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First Nations Investigators Allege Genocide at Blue Quills Residential School

GRAPHIC WARNING: This article contains details that readers may find disturbing.

An organization investigating unmarked graves near a boarding school in eastern Alberta says it has uncovered “material and documented evidence of genocide”.

The Acimowin Opaspiw Society (AOS) on Tuesday released details of its preliminary report into “missing children and unmarked graves” at the Blue Quills boarding school.

“The inquest’s theory of the missing children from the Saddle Lake site is that they are buried in undocumented mass graves,” the report said.

“One of the undocumented mass graves was located by an accidental dig in 2004 at Sacred Heart Cemetery. The mass graves will require a second excavation and repatriation of the remains followed by identification by the coroner once the ‘DNA taken from living descendants.

The report includes allegations that a “discipline” who worked there from 1935 to 1942 was seen killing children.

“The inquest received disclosures from intergenerational survivors, whose parents witnessed homicides at the Saint Paul site,” the report said.

This staff member is accused of pushing boys down the stairs, killing them.

“[He] then threatened to kill the boy witnesses if they said anything,” he said.

The report indicates that the accused died in 1968.

Leah Redcrow, executive director of the AOS, also believes that many children at the school died after being forced to drink unpasteurized milk contaminated with bovine tuberculosis.

“How I know it’s deliberate is because the administrators of the school weren’t dying, but the children. And the administrators of the school weren’t eating the same food as the children,” Redcrow said. to journalists.

“A big part of what it’s about is getting spiritual justice for our missing family members. I didn’t know myself that my grandfather had 10 siblings killed. in this school.”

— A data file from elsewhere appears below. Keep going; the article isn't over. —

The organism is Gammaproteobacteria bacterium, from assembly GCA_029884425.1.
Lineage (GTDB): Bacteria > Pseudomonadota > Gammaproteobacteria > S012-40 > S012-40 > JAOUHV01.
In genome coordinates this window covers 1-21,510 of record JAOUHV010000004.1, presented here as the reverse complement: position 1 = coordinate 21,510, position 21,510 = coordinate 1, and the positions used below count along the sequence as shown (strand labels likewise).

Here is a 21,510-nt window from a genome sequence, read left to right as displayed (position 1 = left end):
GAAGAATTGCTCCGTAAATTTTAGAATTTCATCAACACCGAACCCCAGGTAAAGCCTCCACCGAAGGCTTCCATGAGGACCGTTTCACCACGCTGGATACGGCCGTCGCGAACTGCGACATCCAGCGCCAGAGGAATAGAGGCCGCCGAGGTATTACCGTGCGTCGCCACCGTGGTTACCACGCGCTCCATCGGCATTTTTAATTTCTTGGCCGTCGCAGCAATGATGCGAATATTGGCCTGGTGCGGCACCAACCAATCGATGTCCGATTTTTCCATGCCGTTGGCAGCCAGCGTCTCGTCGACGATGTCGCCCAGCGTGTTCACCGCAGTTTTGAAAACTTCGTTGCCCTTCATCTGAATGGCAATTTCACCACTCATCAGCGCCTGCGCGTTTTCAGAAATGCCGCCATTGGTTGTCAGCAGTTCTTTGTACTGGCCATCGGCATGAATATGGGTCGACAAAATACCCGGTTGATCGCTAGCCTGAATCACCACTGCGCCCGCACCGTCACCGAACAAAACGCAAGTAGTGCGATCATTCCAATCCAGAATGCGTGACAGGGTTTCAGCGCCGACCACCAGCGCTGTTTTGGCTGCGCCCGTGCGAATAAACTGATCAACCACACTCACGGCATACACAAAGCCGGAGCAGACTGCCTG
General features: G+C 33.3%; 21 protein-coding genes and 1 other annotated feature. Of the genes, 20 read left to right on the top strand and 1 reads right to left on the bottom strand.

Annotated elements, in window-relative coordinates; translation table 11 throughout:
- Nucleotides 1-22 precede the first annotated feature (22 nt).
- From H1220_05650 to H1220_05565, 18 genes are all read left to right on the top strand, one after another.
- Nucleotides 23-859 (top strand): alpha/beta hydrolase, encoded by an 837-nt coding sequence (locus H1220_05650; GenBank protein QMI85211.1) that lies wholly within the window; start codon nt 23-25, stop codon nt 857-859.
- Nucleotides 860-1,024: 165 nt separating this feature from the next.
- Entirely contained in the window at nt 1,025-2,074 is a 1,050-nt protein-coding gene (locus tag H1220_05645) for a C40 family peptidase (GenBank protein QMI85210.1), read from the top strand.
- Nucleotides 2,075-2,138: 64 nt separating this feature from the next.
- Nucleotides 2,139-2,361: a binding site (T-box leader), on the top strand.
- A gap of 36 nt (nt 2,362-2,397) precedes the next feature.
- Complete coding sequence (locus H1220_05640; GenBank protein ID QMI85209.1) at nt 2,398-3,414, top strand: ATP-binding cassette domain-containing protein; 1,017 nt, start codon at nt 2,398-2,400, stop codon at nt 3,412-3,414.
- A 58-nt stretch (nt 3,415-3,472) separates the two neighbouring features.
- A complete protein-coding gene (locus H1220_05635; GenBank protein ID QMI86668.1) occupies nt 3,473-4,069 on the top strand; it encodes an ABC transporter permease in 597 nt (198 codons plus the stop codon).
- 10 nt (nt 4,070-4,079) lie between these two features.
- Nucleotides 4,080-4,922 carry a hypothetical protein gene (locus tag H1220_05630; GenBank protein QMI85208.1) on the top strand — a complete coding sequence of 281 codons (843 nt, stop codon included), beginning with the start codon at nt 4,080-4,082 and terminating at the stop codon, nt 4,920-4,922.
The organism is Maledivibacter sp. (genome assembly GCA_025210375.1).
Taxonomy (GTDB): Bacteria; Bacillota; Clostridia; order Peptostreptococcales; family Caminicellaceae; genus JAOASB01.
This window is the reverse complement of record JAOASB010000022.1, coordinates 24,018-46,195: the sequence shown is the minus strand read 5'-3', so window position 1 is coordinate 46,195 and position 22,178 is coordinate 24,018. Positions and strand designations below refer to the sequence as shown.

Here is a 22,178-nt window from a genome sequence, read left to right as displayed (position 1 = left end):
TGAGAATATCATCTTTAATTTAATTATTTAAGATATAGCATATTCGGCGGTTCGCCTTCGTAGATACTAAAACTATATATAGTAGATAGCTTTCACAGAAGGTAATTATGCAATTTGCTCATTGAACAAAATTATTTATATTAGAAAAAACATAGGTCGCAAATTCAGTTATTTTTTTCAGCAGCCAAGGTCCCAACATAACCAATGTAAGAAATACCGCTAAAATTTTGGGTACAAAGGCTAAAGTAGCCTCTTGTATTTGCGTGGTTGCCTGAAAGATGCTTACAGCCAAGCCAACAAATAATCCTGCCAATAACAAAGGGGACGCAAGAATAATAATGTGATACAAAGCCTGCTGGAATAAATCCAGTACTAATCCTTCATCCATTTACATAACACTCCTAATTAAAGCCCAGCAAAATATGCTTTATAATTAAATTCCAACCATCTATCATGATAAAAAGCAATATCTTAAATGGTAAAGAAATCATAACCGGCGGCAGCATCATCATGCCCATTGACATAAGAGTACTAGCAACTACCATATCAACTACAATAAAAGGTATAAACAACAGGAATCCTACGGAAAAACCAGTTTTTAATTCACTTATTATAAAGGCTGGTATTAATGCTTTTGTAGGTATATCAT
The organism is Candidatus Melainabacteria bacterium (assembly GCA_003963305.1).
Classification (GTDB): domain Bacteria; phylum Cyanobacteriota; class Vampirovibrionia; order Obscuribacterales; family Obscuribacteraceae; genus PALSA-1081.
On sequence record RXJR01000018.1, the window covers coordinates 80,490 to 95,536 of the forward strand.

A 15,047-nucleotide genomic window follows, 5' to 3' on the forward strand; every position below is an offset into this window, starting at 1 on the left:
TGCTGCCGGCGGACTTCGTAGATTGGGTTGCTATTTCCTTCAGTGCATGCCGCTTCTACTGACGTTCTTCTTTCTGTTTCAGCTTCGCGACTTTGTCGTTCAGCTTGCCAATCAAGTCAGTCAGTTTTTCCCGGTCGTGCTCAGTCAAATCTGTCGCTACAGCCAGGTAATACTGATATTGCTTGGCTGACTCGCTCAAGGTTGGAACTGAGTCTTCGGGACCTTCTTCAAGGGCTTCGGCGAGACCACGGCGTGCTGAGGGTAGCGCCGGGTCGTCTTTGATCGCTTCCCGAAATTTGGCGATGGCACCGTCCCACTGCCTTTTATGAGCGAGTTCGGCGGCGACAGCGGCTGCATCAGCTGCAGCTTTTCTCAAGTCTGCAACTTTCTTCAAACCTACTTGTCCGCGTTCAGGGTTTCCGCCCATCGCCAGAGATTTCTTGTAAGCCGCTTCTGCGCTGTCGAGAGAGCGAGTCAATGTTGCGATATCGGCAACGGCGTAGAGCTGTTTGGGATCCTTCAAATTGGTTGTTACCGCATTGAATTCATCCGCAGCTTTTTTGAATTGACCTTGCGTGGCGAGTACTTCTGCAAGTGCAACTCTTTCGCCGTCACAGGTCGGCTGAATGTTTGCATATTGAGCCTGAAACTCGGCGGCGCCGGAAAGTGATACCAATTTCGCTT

Genealogy work is underway to determine how many children have gone missing, she said.

Last May, the group held a press conference to announce that it was “actively seeking and investigating” the deaths of at least 200 residential school children who never returned home.

At the time, a residential school survivor and AOS researcher said he found documents for 215 students who died between the ages of 6 and 11, but whose remains are still missing.

“The number of missing children is enormous…The institution was plagued by violence, disease, starvation, abuse and death,” said Eric Large.

A community councilor also spoke of the discovery of body parts in unmarked graves at Sacred Heart Cemetery in Saddle Lake, and the report said skeletal remains, including those of young children, were found in the region.

If you are a distressed former residential school student, or if you have been impacted by the residential school system and need help, you can contact the 24-hour residential school crisis line at 1-866 -925-4419, or the Survivors Society’s Indian Residential Schools Toll-Free Line at 1-800-721-0066.

Additional mental health support and resources for Indigenous people are available here.

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